Written by: Giuseppe Rijitano on July 9th, 2010
Theatrical Release Date: UK, 1970
Director: Freddie Francis
Writer: Brian Comport
Cast: Vanessa Howard, Michael Bryant, Ursula Howells, Pat Heywood, Howard Trevor, Robert Swann, Imogen Hassall, Michael Ripper, Hugh Armstrong
DVD released: July 12th, 2010
Approximate running time: 102 minutes
Aspect Ratio: 1.78:1 Anamorphic Widescreen
Rating: 15 (UK)
Sound: Dolby Digital Mono English
DVD Release: Odeon Entertainment
Region Coding: Region 0 PAL (UK)
Retail Price: £14.99
Meet Sonny (Howard Trevor) and Girly (Vanessa Howard) a pair of sociopathic siblings that enjoy dressing up younger than their years, in school uniform, and enticing down-on-their-luck strangers to come back home with them to meet their equally unbalanced Mumsy (Ursula Howells) and Nanny (Pat Heywood). These ‘new friends’ are welcomed into the family’s sprawling, decaying mansion estate with open arms and all the cakes they can eat – but they have to abide by the rules and play the games otherwise they get ‘sent to the angels’. The latest ‘new friend’ (Michael Bryant) is on the run from the police after the accidental death of his girlfriend and thus has no choice but to try and conform to the rules of the family for fear they might have him arrested. The longer he stays however the more he discovers just how lethally loopy this particular family are and he decides to start playing Mumsy, Nanny and Girly off one another in his own little game of seduction and jealousy. A game which turns out to be more dangerous than he could have anticipated.
Directed by Freddie Francis, a veteran of several Hammer flicks and an Academy Award-winning cinematographer to boot, this is a forgotten little classic of British horror/thriller cinema. Adapted from a play by Maisie Mosco and as such it’s a well written, unpredictable, blackly comic affair that satirizes upper class traditional English society as well as the horror genre itself. Playing deftly with the subjectivity of morality and the fragility of sanity it’s also great fun to watch and that’s quite an achievement given it’s subject matter. Almost pioneering in it’s portrayal of a family of psychopaths that lure victims into their home with murderous intentions. Look out for a ‘Heeeeere’s Sonny’ axe through the door moment that surely must have inspired Kubrick’s scene in The Shining a decade later! For all it’s originality however one can’t help but think of Patrick McGoohan in The Prisoner, especially with the ‘new friends’ forced to wear the school blazer. Despite it’s grisly subject matter it’s not a gory affair, the horrors are kept offscreen for the most part and the film is all the better for it. The acting is excellent throughout with Ursula Howells the standout as the batshit crazy matriarch of the family and Vanessa Howard coming a close second as wide-eyed lolita-like Girly – it’s sad to see that she didn’t pursue a career in acting after this movie.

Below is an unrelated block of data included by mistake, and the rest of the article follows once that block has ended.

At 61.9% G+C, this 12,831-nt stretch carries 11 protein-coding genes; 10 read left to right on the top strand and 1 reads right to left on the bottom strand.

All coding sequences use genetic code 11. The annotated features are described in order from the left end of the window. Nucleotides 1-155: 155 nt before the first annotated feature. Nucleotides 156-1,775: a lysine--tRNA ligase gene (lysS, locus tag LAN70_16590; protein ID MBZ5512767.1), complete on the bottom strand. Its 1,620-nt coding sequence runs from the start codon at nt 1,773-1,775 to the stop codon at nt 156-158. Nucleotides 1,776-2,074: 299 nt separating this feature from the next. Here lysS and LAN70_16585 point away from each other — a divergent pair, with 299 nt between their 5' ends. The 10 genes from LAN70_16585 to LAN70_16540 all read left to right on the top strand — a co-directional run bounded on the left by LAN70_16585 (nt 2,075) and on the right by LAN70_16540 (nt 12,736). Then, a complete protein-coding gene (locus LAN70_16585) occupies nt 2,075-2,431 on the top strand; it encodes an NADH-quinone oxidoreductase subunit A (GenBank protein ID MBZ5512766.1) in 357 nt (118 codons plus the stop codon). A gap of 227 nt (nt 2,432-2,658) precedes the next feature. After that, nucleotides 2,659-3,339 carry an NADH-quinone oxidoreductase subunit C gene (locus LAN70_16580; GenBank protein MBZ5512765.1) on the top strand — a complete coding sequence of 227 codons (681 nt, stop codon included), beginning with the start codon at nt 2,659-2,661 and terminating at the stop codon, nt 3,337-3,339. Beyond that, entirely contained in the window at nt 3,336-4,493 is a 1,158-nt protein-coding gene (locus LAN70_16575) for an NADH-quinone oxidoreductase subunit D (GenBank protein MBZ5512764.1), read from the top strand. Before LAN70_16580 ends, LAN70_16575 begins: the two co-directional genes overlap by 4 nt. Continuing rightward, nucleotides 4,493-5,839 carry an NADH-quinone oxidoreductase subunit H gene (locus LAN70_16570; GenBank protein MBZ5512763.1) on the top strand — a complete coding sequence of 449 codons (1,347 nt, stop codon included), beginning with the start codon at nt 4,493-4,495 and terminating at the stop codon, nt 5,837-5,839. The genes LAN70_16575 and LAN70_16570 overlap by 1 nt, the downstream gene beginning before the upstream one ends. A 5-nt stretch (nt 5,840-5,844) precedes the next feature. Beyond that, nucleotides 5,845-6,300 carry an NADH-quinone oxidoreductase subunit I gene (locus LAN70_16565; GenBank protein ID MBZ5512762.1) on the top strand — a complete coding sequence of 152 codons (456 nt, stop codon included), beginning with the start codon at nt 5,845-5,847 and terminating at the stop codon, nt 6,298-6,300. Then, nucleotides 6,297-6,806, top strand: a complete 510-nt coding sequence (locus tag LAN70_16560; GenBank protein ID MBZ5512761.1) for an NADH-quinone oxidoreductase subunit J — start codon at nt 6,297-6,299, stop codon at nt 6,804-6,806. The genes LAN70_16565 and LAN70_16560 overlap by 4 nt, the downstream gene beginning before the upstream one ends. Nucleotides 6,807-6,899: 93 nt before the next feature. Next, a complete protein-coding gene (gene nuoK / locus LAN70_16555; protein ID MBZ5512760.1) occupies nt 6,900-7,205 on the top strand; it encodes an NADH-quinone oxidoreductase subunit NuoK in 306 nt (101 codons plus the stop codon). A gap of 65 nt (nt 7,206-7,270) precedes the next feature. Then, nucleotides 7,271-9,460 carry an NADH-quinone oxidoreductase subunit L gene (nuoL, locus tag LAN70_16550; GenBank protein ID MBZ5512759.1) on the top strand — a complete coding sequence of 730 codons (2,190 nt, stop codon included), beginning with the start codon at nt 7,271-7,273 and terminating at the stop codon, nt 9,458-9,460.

‘Digitally Remastered’ 1.78.1 anamorphic widescreen picture (transferred in HD from the original negative) looks excellent despite some minimal print damage. Good detail, colors are strong and vivid, excellent contrast levels. The ‘Restored Original’ mono audio track is clean and clear, with the odd little soundtrack coming through perfectly.
Extras include an original theatrical trailer, Spanish trailer, TV spot, alternate US title sequence, stills gallery and bonus trailers for Goodbye Gemini, Say Hello To Yesterday, The Asphyx, Blood On Satan’s Claw, Repulsion and Cul-de-sac.